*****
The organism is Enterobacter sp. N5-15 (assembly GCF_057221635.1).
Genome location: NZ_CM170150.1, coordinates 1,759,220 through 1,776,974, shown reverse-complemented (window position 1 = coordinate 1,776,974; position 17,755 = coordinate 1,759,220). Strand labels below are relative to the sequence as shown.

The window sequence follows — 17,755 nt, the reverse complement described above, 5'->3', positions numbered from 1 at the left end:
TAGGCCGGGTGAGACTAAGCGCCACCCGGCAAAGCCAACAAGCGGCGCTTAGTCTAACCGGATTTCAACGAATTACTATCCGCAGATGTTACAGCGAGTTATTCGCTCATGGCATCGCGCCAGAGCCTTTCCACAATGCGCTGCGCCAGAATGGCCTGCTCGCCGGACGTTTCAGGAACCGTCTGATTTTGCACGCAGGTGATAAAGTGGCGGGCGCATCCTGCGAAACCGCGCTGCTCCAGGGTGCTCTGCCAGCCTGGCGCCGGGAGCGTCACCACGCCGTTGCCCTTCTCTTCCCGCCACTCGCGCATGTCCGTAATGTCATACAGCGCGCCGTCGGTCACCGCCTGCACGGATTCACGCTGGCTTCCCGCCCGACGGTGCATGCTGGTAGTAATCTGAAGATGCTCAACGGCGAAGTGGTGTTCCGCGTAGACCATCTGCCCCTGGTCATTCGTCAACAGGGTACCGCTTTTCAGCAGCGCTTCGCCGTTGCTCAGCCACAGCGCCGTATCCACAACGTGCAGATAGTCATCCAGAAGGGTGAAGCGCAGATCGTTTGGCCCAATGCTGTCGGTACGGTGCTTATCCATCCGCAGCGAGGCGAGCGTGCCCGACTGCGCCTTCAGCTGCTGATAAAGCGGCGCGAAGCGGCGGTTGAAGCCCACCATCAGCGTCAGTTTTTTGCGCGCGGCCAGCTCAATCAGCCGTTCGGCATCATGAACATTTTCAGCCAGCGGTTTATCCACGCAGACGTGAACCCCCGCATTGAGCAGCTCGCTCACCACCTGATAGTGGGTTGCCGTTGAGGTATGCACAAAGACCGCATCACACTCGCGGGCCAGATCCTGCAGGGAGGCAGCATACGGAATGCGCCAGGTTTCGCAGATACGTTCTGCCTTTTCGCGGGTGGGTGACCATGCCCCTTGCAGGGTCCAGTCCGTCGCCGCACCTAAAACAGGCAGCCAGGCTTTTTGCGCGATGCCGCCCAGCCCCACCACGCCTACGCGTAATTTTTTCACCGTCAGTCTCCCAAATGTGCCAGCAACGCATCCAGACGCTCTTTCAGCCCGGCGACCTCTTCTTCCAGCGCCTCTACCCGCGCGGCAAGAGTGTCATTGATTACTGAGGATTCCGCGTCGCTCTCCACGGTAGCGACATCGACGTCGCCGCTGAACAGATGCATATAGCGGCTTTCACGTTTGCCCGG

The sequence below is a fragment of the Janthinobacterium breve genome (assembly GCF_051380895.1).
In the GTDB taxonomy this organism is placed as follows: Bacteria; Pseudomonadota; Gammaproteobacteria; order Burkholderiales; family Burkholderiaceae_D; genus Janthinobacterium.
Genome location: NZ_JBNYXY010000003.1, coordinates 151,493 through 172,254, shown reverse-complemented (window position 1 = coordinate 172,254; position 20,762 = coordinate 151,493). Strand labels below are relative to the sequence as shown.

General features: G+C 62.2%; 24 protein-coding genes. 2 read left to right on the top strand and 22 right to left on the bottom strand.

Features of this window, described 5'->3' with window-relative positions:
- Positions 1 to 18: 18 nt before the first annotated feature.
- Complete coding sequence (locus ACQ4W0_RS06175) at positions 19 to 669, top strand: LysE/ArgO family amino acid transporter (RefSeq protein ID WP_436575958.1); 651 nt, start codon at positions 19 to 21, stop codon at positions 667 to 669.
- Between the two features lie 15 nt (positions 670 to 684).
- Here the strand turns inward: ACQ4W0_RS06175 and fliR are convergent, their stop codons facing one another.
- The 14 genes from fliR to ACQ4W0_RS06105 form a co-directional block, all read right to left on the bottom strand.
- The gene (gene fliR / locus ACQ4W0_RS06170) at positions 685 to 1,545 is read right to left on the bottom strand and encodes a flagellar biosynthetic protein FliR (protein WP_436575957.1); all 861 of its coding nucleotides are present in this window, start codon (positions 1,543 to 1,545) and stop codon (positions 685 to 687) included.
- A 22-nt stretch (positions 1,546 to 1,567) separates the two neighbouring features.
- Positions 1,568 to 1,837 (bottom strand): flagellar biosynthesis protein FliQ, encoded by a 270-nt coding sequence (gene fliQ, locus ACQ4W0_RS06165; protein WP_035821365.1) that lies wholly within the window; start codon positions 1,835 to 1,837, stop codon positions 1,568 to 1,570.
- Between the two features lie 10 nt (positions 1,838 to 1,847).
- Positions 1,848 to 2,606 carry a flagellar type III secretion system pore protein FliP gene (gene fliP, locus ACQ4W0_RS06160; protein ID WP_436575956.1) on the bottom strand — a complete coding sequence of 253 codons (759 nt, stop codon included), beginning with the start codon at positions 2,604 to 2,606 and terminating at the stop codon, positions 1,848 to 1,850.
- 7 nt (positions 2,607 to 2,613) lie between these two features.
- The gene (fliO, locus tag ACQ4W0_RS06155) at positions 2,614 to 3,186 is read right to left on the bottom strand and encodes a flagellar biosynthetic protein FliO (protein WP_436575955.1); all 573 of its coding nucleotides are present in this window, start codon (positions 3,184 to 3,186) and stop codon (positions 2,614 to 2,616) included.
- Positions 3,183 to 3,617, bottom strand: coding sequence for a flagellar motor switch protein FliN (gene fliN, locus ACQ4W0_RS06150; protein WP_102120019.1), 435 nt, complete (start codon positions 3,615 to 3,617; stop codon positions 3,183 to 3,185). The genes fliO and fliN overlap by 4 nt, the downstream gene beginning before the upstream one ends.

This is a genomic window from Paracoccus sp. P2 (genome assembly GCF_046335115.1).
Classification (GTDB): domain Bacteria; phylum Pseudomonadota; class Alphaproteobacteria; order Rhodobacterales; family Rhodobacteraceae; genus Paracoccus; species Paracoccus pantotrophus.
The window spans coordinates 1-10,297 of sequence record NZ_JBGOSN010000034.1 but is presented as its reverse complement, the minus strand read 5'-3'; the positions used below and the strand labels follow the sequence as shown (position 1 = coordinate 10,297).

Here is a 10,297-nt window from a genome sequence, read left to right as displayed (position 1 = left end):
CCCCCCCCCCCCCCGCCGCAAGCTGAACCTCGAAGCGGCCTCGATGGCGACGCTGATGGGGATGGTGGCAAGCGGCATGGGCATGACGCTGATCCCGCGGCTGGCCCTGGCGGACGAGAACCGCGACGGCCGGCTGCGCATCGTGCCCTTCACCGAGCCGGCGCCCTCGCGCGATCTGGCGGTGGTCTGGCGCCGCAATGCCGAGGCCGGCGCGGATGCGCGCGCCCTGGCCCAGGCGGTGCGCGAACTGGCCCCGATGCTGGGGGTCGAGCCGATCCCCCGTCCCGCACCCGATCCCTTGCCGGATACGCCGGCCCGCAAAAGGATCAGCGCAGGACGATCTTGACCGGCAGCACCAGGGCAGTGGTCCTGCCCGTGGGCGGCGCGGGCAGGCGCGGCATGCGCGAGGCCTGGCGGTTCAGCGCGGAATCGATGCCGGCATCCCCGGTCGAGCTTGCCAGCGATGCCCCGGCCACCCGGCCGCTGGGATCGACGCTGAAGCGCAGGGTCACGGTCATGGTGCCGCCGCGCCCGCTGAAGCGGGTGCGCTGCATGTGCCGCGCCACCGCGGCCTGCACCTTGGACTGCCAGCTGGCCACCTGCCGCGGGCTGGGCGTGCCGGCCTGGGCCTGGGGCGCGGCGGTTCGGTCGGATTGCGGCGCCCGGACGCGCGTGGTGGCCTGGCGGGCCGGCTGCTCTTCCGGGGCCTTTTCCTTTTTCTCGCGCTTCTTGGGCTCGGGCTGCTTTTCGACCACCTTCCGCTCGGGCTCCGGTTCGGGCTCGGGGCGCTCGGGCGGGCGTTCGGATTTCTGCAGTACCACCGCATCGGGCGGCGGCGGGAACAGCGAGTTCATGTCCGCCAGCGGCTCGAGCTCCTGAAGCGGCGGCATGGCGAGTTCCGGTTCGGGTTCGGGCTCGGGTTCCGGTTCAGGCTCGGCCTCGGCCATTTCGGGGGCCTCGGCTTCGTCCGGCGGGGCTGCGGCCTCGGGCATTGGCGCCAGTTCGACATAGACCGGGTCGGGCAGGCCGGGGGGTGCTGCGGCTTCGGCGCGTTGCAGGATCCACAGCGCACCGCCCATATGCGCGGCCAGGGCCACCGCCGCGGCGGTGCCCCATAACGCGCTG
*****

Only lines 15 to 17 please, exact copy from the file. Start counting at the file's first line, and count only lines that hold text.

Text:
- The gene (gene fliR / locus ACQ4W0_RS06170) at positions 685 to 1,545 is read right to left on the bottom strand and encodes a flagellar biosynthetic protein FliR (protein WP_436575957.1); all 861 of its coding nucleotides are present in this window, start codon (positions 1,543 to 1,545) and stop codon (positions 685 to 687) included.
- A 22-nt stretch (positions 1,546 to 1,567) separates the two neighbouring features.
- Positions 1,568 to 1,837 (bottom strand): flagellar biosynthesis protein FliQ, encoded by a 270-nt coding sequence (gene fliQ, locus ACQ4W0_RS06165; protein WP_035821365.1) that lies wholly within the window; start codon positions 1,835 to 1,837, stop codon positions 1,568 to 1,570.